This study was conducted in accordance with the Declaration of Helsinki. All experimental protocols were approved by the institutional ethics committees of Ehime University Graduate School of Medicine (No. 1901009). Informed consent was obtained from all subjects.

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Not applicable.

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All of authors have no competing interests.

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Supplementary Information

Additional file 1: Figure S1.

Average change in R-3-AIB based on CAAC haplotype. Average urinary R-3-AIB excretion values between subjects with one and no CAAC haplotypes were tested using the Mann–Whitney U test (p = 0.004). The horizontal bar represents the mean ± standard error. Statistical significance is indicated by an asterisk (*). R-3-AIB, the R-form of 3-aminoisobutyrate; CAAC, was predicted by each allele of the four SNPs as follows: rs37370 (C), rs37369 (A), rs180749 (A), rs16899974 (C).

Additional file 2: Figure S2.

Effects of DDAH1 variants in AGXT2 on ADMA concentrations. Average ADMA concentrations were tested by one-way ANOVA or the Kruskal–Wallis test among A) rs997251 (p = 0.559), B) rs13373844 (p = 0.395), and C) –396 4 N ins/del (p = 0.503). The horizontal bar represents mean ± standard error. Ins, insertion; del, deletion.

Additional file 3: Table S1.

Main characteristics of the select tagging SNPs in AGXT2 and DDAH1. Table S2. Linkage disequilibrium on the SNP results for AGXT2 and DDAH1. Table S3. Haplotype analysis for AGXT2 SNPs. Table S4. Explanation of each parameters used in the demographic data and multiple regression analysis. Table S5a. Association between Systolic Blood Pressure and SNPs in DDAH1. Table S5b. Association between Diastolic Blood Pressure and SNPs in DDAH1. Table S6a. Multiple regression analysis for systolic blood pressure in non-HT subjects within AGXT2 SNPs and haplotype. Table S6b. Multiple regression analysis for diastolic blood pressure in non-HT subjects within AGXT2 SNPs and haplotype. Table S7a. Association between AST and SNPs in DDAH1. Table S7b. Association between ALT and SNPs in DDAH1. Table S8a. Association between BUN and SNPs in DDAH1. Table S8b. Association between creatinine and SNPs in DDAH1. Table S9. Association between CBS and SNPs in DDAH1. Table S10. Multiple regression analysis for casual blood sugar within AGXT2 SNPs and haplotype.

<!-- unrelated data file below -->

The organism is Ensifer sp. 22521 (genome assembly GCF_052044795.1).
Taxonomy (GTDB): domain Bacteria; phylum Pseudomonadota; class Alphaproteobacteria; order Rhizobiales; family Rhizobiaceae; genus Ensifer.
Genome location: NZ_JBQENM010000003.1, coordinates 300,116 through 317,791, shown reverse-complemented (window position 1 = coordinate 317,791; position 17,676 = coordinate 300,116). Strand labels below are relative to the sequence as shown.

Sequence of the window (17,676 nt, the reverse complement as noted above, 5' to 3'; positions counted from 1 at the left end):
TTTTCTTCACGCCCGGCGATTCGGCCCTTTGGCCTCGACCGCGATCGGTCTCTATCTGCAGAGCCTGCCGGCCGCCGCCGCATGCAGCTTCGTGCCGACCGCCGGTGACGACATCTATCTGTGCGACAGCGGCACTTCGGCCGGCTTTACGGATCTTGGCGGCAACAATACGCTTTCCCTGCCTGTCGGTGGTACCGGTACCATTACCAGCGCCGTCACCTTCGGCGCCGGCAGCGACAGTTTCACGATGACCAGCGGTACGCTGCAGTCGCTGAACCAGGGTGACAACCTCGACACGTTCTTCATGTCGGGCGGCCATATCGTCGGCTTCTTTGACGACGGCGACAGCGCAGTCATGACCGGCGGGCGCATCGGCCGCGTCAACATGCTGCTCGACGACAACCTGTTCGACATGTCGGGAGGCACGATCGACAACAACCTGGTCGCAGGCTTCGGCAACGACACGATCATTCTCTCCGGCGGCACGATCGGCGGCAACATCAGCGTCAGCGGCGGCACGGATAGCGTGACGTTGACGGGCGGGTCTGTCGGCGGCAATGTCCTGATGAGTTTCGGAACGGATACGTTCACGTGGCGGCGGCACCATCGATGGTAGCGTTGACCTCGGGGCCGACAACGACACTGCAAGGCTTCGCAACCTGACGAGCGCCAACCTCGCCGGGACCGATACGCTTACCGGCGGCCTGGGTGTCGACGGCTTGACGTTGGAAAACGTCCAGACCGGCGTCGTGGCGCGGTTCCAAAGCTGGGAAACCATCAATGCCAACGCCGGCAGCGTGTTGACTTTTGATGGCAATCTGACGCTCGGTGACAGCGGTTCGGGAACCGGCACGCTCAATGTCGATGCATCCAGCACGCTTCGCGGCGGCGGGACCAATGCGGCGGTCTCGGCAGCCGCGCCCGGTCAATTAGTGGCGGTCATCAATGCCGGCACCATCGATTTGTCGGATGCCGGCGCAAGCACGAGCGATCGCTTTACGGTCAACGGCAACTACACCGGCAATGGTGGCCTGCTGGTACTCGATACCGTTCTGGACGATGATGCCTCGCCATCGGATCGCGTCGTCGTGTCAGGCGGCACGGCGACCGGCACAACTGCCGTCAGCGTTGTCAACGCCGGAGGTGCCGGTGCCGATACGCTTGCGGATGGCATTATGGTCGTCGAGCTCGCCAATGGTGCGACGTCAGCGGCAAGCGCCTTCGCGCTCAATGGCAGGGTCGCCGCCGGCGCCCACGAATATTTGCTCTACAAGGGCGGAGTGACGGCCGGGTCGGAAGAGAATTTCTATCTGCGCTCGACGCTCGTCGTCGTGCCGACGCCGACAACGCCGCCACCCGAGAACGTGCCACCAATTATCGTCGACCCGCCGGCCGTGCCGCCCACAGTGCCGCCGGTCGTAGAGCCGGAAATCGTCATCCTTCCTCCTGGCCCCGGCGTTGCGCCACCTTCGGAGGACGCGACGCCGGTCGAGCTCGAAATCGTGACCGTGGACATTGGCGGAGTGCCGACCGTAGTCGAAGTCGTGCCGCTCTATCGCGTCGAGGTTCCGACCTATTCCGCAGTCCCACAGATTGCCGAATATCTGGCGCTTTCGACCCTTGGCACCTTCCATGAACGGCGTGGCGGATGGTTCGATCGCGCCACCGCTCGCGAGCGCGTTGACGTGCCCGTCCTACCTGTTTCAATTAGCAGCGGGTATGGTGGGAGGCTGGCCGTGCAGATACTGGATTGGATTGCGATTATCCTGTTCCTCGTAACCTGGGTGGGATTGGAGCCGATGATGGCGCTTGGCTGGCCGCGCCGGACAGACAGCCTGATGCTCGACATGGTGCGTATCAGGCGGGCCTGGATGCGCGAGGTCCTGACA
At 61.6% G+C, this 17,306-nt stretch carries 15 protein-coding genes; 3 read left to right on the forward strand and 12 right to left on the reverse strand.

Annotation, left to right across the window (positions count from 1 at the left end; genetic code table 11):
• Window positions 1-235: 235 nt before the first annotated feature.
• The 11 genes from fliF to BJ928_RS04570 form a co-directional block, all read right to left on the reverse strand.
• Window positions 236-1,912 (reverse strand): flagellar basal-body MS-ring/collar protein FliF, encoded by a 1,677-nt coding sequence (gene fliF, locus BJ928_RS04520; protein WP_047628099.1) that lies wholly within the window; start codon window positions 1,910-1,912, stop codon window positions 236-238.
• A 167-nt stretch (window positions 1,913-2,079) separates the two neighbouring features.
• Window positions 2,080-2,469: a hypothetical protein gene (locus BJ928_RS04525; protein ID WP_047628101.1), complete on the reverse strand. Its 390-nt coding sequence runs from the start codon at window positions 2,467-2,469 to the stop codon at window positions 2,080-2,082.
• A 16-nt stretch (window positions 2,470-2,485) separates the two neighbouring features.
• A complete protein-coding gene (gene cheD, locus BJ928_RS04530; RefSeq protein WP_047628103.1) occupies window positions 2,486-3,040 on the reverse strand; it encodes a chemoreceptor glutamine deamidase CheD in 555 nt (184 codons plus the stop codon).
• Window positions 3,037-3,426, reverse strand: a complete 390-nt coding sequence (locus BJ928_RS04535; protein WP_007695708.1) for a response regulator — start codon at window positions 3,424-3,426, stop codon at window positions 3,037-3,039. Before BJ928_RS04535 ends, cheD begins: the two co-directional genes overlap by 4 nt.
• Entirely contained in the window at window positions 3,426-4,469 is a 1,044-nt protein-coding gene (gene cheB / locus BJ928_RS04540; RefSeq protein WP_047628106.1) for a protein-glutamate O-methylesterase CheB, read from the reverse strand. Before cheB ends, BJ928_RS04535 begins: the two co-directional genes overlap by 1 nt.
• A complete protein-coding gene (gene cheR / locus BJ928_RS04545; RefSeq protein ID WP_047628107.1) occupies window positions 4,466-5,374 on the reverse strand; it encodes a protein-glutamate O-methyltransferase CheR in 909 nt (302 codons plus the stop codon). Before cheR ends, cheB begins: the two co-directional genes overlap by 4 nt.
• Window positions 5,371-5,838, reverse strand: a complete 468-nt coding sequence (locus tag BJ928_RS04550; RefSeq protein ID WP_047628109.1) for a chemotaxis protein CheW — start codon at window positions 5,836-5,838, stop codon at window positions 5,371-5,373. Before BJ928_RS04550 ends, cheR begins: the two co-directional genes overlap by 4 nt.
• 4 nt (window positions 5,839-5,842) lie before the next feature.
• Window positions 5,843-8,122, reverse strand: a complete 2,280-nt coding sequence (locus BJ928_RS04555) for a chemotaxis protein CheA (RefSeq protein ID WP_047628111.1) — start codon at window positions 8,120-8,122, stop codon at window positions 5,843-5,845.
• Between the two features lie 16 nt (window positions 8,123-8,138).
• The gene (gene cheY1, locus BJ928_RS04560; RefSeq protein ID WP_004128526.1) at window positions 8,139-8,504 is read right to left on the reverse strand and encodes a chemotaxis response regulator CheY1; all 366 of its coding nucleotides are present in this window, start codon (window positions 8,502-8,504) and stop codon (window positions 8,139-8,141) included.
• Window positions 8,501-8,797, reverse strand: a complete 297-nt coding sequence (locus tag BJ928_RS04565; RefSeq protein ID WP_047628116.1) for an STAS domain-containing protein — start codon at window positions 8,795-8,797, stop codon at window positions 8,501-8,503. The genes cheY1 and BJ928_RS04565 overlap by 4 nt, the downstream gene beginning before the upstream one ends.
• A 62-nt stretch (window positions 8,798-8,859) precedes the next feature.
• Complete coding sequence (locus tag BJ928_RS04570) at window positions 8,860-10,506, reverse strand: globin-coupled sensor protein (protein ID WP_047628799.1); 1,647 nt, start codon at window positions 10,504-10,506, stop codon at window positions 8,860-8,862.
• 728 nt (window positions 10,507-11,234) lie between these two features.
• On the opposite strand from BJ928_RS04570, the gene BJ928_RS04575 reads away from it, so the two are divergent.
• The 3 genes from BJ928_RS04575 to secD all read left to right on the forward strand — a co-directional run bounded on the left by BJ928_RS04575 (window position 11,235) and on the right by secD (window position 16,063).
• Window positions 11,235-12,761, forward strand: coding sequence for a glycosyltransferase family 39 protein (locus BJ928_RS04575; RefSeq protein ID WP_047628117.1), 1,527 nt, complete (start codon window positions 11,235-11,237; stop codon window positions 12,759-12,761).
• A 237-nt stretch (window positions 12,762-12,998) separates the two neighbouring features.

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Yoshino, Y., Kumon, H., Mori, T. et al. Effects of AGXT2 variants on blood pressure and blood sugar among 750 older Japanese subjects recruited by the complete enumeration survey method. BMC Genomics 22, 287 (2021). https://doi.org/10.1186/s12864-021-07612-3

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Keywords

  • AGXT2
  • ADMA
  • Blood pressure
  • Casual blood sugar